The Black Swan, p144

I’ve recently switched, along with a couple other coaches in our group, from looking at my results at the end of each month, to looking just once every 3 months. This is because, for me (there are certainly others who approach this differently), I don’t trust myself to be mentally strong enough to remain steady faced with a wall of meaningless information about how things happened to go in the short term. I know that my results, even over relatively big samples, contain no clues whatsoever as to how I can actually get better at playing poker, so I’ve decided I’m better off NOT knowing.

Let’s continue..

The reference point argument is as follows: do not compute odds from the vantage point of the winning gambler (or the lucky Casanova, or the endlessly bouncing back New York City, or the invincible Carthage), but from all those who started in the cohort. Consider once again the example of the gambler. If you look at the population of beginning gamblers taken as a whole, you can be close to certain that one of them (but you do not know in advance which one) will show stellar results just by luck. So, from the reference point of the beginning cohort, this is not a big deal. But from the reference point of the winner (and, who does not, and this is key, take the losers into account), a long string of wins will appear to be too extraordinary an occurrence to be explained by luck.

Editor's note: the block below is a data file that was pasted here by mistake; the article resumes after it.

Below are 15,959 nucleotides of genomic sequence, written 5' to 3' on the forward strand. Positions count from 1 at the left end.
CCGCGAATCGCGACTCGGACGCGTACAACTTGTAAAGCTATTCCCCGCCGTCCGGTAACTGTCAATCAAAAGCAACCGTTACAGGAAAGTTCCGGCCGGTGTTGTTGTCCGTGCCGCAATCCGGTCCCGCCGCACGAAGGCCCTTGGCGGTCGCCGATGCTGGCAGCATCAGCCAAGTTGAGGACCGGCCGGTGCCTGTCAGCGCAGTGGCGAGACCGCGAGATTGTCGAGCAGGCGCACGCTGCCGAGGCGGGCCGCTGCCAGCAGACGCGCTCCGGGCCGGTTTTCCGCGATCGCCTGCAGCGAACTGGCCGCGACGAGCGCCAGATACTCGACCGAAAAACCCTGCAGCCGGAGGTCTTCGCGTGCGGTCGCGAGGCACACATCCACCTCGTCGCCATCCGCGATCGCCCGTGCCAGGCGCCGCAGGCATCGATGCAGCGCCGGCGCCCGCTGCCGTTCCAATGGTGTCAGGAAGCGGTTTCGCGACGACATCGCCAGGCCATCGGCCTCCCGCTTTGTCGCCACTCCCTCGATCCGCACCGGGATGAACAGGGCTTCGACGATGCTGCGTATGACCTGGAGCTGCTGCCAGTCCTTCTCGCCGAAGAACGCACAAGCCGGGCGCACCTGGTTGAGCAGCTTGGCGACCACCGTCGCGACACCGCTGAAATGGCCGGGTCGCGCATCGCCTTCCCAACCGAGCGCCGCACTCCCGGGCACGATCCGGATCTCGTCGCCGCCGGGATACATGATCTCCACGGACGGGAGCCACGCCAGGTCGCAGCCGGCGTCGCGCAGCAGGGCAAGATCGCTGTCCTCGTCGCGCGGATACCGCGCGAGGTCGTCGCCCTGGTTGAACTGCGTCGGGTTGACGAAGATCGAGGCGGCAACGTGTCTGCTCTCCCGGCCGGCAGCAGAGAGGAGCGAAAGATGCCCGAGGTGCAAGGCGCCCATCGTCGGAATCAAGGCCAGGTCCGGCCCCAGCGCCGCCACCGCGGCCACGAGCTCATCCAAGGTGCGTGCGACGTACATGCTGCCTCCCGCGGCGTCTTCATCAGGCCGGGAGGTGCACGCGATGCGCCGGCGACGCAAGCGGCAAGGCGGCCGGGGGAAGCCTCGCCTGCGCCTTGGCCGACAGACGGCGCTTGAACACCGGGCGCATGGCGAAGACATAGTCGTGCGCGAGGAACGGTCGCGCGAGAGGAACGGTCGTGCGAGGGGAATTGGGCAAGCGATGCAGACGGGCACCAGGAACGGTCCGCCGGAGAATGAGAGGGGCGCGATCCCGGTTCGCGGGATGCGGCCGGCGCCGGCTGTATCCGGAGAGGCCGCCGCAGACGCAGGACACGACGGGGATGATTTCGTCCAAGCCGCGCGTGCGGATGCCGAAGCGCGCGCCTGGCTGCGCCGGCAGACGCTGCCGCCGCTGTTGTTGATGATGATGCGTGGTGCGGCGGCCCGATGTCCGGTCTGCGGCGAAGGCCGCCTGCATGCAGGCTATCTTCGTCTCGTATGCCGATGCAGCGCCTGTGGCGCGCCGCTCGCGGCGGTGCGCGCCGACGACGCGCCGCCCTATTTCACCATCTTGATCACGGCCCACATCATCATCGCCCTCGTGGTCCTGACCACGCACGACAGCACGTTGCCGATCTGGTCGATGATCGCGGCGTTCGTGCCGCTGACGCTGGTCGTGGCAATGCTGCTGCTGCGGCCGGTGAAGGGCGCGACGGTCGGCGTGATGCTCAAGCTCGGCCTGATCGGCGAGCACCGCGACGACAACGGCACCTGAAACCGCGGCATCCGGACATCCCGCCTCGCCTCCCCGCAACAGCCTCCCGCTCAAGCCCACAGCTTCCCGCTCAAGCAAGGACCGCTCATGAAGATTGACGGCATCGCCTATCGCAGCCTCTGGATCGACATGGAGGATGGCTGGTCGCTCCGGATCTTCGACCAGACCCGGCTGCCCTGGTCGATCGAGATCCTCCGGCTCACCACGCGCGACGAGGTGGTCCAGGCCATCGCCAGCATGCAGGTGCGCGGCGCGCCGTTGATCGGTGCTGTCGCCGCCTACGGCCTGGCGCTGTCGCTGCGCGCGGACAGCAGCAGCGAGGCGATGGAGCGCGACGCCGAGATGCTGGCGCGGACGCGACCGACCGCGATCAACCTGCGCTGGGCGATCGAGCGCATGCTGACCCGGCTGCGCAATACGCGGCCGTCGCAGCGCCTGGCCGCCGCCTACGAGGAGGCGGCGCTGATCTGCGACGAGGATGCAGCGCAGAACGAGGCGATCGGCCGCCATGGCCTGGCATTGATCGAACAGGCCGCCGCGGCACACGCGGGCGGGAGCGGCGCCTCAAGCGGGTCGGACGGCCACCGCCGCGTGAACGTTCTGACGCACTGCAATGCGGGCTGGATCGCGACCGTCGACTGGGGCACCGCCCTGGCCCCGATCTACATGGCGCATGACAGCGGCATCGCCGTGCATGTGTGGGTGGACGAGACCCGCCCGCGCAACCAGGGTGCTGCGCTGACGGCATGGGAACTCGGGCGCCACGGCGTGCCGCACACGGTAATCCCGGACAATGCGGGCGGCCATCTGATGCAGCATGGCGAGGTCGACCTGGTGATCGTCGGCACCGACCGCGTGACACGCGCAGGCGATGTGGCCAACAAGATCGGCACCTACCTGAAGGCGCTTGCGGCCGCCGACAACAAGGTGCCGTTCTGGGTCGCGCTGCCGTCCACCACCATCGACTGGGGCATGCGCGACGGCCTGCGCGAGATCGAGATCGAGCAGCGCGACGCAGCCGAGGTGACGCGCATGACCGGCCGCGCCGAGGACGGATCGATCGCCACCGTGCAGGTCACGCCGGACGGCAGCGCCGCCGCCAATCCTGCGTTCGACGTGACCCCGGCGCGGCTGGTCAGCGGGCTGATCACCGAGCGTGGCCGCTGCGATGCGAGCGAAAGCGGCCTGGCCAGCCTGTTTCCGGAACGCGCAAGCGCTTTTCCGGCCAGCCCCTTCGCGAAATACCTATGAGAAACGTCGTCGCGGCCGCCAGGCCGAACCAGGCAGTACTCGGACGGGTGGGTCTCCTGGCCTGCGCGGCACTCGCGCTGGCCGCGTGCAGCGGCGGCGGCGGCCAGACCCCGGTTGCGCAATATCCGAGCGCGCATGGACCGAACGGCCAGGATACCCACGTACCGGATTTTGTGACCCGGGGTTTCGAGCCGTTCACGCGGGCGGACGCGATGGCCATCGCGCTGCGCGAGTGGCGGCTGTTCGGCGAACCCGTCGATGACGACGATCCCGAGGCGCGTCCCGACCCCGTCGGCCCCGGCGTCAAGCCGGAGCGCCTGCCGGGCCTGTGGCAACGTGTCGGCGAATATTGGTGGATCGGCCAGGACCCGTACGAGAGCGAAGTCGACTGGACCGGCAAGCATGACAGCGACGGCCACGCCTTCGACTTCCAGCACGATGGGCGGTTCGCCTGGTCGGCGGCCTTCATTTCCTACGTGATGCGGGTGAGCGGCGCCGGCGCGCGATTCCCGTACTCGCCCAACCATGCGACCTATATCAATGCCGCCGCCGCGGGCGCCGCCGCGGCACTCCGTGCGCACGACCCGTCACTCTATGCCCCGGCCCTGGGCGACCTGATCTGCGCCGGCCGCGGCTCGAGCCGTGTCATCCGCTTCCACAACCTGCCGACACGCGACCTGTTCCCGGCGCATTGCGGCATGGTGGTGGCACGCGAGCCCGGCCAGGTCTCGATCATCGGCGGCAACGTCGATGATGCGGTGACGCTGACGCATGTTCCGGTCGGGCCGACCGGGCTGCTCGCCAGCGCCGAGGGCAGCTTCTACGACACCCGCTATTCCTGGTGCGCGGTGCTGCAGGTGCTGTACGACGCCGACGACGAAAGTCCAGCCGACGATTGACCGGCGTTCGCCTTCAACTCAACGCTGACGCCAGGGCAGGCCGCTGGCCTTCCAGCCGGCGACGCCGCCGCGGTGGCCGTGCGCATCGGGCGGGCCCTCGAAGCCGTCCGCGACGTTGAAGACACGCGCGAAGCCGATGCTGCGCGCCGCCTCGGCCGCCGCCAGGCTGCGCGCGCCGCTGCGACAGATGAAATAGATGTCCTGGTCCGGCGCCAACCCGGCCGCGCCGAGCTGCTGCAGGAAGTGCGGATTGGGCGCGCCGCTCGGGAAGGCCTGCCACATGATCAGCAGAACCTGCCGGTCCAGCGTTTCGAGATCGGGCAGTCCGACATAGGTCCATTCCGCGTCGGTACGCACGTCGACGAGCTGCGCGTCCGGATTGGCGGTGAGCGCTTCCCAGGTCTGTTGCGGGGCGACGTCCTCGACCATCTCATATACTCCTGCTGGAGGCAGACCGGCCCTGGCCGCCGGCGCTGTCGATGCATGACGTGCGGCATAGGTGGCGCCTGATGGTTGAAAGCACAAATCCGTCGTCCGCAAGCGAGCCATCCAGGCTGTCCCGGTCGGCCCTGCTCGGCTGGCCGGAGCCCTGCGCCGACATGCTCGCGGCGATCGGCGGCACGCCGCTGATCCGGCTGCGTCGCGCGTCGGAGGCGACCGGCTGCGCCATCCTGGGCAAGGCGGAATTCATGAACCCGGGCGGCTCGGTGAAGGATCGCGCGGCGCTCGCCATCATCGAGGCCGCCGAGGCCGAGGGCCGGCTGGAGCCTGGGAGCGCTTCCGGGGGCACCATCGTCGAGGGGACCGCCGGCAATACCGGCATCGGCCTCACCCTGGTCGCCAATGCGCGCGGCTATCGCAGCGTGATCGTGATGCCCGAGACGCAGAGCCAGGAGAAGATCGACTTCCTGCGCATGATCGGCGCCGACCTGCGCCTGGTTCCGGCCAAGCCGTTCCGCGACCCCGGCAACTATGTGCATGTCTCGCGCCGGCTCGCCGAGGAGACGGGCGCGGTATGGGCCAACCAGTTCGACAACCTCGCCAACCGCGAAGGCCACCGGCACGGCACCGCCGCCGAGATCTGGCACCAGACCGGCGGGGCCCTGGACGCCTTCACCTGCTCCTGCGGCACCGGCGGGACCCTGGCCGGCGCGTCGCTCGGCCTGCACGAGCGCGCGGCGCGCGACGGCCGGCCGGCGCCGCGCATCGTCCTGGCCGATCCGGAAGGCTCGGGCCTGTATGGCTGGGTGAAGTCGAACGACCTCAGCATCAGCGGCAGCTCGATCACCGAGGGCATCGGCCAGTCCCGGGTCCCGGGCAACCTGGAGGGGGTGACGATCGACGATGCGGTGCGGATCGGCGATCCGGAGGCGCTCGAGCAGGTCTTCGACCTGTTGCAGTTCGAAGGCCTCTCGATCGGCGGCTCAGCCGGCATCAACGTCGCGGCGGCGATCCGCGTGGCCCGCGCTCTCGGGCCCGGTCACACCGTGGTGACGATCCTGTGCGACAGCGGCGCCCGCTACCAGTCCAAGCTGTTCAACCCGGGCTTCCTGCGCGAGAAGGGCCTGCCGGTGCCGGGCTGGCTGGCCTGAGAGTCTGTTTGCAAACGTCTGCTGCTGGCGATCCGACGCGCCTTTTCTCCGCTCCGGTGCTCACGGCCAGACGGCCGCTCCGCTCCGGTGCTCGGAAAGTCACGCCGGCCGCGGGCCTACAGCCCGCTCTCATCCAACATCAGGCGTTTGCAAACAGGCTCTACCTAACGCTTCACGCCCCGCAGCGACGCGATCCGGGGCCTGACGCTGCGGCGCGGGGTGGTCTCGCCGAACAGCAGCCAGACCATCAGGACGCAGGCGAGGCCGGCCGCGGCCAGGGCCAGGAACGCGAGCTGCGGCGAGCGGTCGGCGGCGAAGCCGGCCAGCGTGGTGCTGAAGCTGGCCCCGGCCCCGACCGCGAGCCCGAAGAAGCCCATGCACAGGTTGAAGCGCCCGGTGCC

The Black Swan, p119

This expresses perfectly why I roll my eyes when guys post tournament lobbies on twitter, or when the poker world gets their knickers in a twist over whichever guy happens to have run great the last while.

But this isn’t just a shot at timbey regs, I couldn’t do what they do and I respect the grind – think about this. Set off 1,000,000 guys (this is an incredible lowball) on a random walk, it’s not just possible or likely, but INEVITABLE that some subset of those guys will have great “statistically significant” results. Because we can’t see information without attaching narrative, we instantly create a convincing sounding story for WHY this guy is so great. We DONT see the guys who didn’t win 3 MTTs in 1 summer in vegas/COOP/whatever. The losers are silent and drop out of the surviving sample, “we don’t see the graveyard” as G puts it.

This should be humbling for all of us – however many million guys set off to make a living in poker, whether we like it or not it’s VERY likely we had some incredible rungood early on to keep us even coming back for more, which has allowed you opportunity to show up in the small remaining sample.

The game owes you nothing – and if you’re reading this article, it’s actually quite likely it’s the other way around. So stay humble, stay stoic, keep compounding, and get after it.

And buy/read/re-read The Black Swan!!

GL out there!

D7

Author: wpadmin